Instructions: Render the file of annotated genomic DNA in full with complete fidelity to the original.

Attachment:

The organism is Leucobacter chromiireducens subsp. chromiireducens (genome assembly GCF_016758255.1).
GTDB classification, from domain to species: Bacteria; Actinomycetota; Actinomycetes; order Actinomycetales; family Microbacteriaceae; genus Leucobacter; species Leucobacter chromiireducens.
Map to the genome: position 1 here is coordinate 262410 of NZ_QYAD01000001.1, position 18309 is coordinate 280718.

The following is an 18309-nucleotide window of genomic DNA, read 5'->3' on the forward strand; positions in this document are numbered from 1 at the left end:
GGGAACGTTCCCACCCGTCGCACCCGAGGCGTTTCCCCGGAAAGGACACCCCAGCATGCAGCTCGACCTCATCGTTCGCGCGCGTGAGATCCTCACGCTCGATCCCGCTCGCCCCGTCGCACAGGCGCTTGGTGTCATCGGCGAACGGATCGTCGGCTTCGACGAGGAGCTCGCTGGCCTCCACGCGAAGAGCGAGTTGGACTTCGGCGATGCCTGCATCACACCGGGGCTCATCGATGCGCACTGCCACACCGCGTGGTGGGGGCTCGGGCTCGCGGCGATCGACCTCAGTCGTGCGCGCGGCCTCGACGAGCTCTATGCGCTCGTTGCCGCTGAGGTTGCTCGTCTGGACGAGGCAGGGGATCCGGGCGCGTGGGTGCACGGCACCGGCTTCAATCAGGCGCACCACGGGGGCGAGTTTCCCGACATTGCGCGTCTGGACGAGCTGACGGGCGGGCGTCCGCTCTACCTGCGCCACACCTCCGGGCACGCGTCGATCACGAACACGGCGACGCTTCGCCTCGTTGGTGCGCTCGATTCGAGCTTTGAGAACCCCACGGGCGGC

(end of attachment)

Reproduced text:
The organism is Leucobacter chromiireducens subsp. chromiireducens (genome assembly GCF_016758255.1).
GTDB classification, from domain to species: Bacteria; Actinomycetota; Actinomycetes; order Actinomycetales; family Microbacteriaceae; genus Leucobacter; species Leucobacter chromiireducens.
Map to the genome: position 1 here is coordinate 262410 of NZ_QYAD01000001.1, position 18309 is coordinate 280718.

The following is an 18309-nucleotide window of genomic DNA, read 5'->3' on the forward strand; positions in this document are numbered from 1 at the left end:
GGGAACGTTCCCACCCGTCGCACCCGAGGCGTTTCCCCGGAAAGGACACCCCAGCATGCAGCTCGACCTCATCGTTCGCGCGCGTGAGATCCTCACGCTCGATCCCGCTCGCCCCGTCGCACAGGCGCTTGGTGTCATCGGCGAACGGATCGTCGGCTTCGACGAGGAGCTCGCTGGCCTCCACGCGAAGAGCGAGTTGGACTTCGGCGATGCCTGCATCACACCGGGGCTCATCGATGCGCACTGCCACACCGCGTGGTGGGGGCTCGGGCTCGCGGCGATCGACCTCAGTCGTGCGCGCGGCCTCGACGAGCTCTATGCGCTCGTTGCCGCTGAGGTTGCTCGTCTGGACGAGGCAGGGGATCCGGGCGCGTGGGTGCACGGCACCGGCTTCAATCAGGCGCACCACGGGGGCGAGTTTCCCGACATTGCGCGTCTGGACGAGCTGACGGGCGGGCGTCCGCTCTACCTGCGCCACACCTCCGGGCACGCGTCGATCACGAACACGGCGACGCTTCGCCTCGTTGGTGCGCTCGATTCGAGCTTTGAGAACCCCACGGGCGGC